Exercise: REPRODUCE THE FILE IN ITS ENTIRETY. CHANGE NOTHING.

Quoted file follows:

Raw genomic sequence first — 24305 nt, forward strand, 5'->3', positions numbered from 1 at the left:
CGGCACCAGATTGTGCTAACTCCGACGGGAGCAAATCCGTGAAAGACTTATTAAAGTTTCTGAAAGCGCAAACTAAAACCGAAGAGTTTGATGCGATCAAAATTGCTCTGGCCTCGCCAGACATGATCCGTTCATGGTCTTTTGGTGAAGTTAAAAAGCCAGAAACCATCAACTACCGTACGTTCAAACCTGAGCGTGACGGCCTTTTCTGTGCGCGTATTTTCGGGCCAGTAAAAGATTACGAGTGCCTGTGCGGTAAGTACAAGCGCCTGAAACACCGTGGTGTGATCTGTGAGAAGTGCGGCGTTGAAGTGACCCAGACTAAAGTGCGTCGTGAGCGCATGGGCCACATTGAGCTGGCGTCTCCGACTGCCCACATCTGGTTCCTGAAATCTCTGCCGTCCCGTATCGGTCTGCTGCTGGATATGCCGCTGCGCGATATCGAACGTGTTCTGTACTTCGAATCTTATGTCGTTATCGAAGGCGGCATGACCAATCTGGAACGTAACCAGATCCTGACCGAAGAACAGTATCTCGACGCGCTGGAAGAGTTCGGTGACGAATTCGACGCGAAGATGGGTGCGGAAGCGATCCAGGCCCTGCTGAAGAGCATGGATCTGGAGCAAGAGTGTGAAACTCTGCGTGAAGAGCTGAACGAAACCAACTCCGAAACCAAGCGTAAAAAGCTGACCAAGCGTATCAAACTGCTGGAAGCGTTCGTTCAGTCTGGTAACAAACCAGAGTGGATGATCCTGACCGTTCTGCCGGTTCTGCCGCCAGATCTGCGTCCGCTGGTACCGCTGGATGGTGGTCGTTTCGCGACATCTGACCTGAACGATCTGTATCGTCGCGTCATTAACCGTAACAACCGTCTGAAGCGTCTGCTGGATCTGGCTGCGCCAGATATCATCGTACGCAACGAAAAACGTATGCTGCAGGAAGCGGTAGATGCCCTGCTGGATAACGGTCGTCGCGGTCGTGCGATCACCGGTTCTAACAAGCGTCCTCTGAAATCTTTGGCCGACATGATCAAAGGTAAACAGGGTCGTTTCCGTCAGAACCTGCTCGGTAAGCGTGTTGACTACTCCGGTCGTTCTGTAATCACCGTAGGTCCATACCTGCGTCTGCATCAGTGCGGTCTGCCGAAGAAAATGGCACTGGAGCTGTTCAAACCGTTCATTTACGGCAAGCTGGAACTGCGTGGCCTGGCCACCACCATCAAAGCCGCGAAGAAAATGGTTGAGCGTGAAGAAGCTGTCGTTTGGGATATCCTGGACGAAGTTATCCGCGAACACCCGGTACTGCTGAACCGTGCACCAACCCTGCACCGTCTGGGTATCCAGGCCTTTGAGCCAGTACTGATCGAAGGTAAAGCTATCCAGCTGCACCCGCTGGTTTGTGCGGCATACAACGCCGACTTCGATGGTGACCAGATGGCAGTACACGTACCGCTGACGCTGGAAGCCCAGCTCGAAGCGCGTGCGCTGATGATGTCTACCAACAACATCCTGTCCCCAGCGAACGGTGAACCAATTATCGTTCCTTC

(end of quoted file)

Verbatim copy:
Raw genomic sequence first — 24305 nt, forward strand, 5'->3', positions numbered from 1 at the left:
CGGCACCAGATTGTGCTAACTCCGACGGGAGCAAATCCGTGAAAGACTTATTAAAGTTTCTGAAAGCGCAAACTAAAACCGAAGAGTTTGATGCGATCAAAATTGCTCTGGCCTCGCCAGACATGATCCGTTCATGGTCTTTTGGTGAAGTTAAAAAGCCAGAAACCATCAACTACCGTACGTTCAAACCTGAGCGTGACGGCCTTTTCTGTGCGCGTATTTTCGGGCCAGTAAAAGATTACGAGTGCCTGTGCGGTAAGTACAAGCGCCTGAAACACCGTGGTGTGATCTGTGAGAAGTGCGGCGTTGAAGTGACCCAGACTAAAGTGCGTCGTGAGCGCATGGGCCACATTGAGCTGGCGTCTCCGACTGCCCACATCTGGTTCCTGAAATCTCTGCCGTCCCGTATCGGTCTGCTGCTGGATATGCCGCTGCGCGATATCGAACGTGTTCTGTACTTCGAATCTTATGTCGTTATCGAAGGCGGCATGACCAATCTGGAACGTAACCAGATCCTGACCGAAGAACAGTATCTCGACGCGCTGGAAGAGTTCGGTGACGAATTCGACGCGAAGATGGGTGCGGAAGCGATCCAGGCCCTGCTGAAGAGCATGGATCTGGAGCAAGAGTGTGAAACTCTGCGTGAAGAGCTGAACGAAACCAACTCCGAAACCAAGCGTAAAAAGCTGACCAAGCGTATCAAACTGCTGGAAGCGTTCGTTCAGTCTGGTAACAAACCAGAGTGGATGATCCTGACCGTTCTGCCGGTTCTGCCGCCAGATCTGCGTCCGCTGGTACCGCTGGATGGTGGTCGTTTCGCGACATCTGACCTGAACGATCTGTATCGTCGCGTCATTAACCGTAACAACCGTCTGAAGCGTCTGCTGGATCTGGCTGCGCCAGATATCATCGTACGCAACGAAAAACGTATGCTGCAGGAAGCGGTAGATGCCCTGCTGGATAACGGTCGTCGCGGTCGTGCGATCACCGGTTCTAACAAGCGTCCTCTGAAATCTTTGGCCGACATGATCAAAGGTAAACAGGGTCGTTTCCGTCAGAACCTGCTCGGTAAGCGTGTTGACTACTCCGGTCGTTCTGTAATCACCGTAGGTCCATACCTGCGTCTGCATCAGTGCGGTCTGCCGAAGAAAATGGCACTGGAGCTGTTCAAACCGTTCATTTACGGCAAGCTGGAACTGCGTGGCCTGGCCACCACCATCAAAGCCGCGAAGAAAATGGTTGAGCGTGAAGAAGCTGTCGTTTGGGATATCCTGGACGAAGTTATCCGCGAACACCCGGTACTGCTGAACCGTGCACCAACCCTGCACCGTCTGGGTATCCAGGCCTTTGAGCCAGTACTGATCGAAGGTAAAGCTATCCAGCTGCACCCGCTGGTTTGTGCGGCATACAACGCCGACTTCGATGGTGACCAGATGGCAGTACACGTACCGCTGACGCTGGAAGCCCAGCTCGAAGCGCGTGCGCTGATGATGTCTACCAACAACATCCTGTCCCCAGCGAACGGTGAACCAATTATCGTTCCTTC